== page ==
A Unique Presentation of AA Amyloidosis
- Glomerular Diseases: From Inflammation to Fibrosis - III
November 04, 2023 | Location: Exhibit Hall, Pennsylvania Convention Center
Abstract Time: 10:00 AM - 12:00 PM
Category: Glomerular Diseases
- 1401 Glomerular Diseases: From Inflammation to Fibrosis
- Chatterjee, Totini S., Baylor College of Medicine, Houston, Texas, United States
- Tchakarov, Amanda, The University of Texas Health Science Center at Houston John P and Katherine G McGovern Medical School, Houston, Texas, United States
- Dinarvand, Peyman, Baylor College of Medicine, Houston, Texas, United States
- Walther, Carl P., Baylor College of Medicine, Houston, Texas, United States
While the overall prevalence of kidney amyloidosis in native kidney biopsies performed globally is 1.6%, in the United States, only 7% of these cases are due to AA amyloidosis. We describe a unique multisystem presentation of AA amyloidosis.
A 64 year-old Pakistani woman with hypertension and goiter presented to the hospital for five days of abdominal pain and watery diarrhea, in addition to several weeks of worsening fatigue. She had goiter and tachycardia on exam, and laboratory studies demonstrated hyperthyroidism and non-oliguric kidney failure with 8.8 g protein in a 24 hour urine collection. Thyroid ultrasound showed diffuse fatty infiltration; kidney and urinary tract ultrasound was unremarkable. Kidney histology showed glomerular mesangial expansion with eosinophilic matrix and substantial fibrosis. Congo red stain revealed amyloid deposition in glomeruli, vessels, and the tubulointerstitium, identified as amyloid A with immunohistochemistry. Thyroid histology showed adipocytes with entrapped benign thyroid follicles (diffuse lipomatosis) and amyloid deposits in vessel walls by Congo red stain.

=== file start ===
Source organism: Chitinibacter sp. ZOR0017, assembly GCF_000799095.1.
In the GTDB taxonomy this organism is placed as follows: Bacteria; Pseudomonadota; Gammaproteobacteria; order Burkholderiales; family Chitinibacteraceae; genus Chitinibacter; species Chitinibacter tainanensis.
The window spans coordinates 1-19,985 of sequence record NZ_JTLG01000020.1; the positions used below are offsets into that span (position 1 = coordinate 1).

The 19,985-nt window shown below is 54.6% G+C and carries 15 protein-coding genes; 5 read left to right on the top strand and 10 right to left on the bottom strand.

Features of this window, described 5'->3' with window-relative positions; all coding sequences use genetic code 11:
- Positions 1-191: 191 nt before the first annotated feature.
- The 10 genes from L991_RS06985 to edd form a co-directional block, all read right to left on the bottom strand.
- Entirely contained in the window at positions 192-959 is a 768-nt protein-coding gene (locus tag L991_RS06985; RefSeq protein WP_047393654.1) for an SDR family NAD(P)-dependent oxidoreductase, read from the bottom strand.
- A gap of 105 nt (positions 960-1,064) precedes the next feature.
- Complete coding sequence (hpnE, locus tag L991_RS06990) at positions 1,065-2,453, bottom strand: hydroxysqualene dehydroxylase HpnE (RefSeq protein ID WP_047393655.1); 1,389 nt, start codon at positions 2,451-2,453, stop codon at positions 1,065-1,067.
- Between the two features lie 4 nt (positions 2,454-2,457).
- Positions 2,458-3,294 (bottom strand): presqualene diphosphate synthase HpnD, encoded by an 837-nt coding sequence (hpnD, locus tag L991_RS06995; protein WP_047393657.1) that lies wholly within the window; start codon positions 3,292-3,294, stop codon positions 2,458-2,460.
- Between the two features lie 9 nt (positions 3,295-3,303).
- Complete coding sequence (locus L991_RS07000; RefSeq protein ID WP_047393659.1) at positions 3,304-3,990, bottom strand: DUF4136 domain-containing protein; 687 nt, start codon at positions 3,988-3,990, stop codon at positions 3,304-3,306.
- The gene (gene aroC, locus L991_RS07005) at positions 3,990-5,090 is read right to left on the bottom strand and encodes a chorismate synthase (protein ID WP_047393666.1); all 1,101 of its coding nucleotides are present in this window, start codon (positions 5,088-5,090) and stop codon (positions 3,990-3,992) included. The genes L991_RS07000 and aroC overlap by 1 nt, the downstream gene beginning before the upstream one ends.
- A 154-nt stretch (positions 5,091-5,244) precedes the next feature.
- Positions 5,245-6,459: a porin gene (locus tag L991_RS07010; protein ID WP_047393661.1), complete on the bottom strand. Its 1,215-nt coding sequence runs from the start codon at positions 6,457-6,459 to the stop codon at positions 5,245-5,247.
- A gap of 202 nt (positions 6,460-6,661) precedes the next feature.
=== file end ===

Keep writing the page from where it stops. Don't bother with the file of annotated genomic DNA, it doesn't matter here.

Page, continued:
AA amyloidosis is caused by extracellular deposition of serum amyloid A protein—a hepatic acute phase reactant—in tissues, and can occur in many chronic inflammatory conditions. Proteinuric kidney disease is a common presentation of AA amyloidosis; amyloid goiter is an uncommon presentation and associated hyperthyroidism is rare.Our patient’s presentation with amyloid goiter, hyperthyroidism, and kidney failure has not previously been reported to our knowledge. Treatment of AA amyloidosis largely depends on identification of an inciting chronic inflammatory disease; however, extensive workup did not reveal a cause in our patient. She was initiated on hemodialysis for kidney failure and treated with beta blockade and methimazole for hyperthyroidism.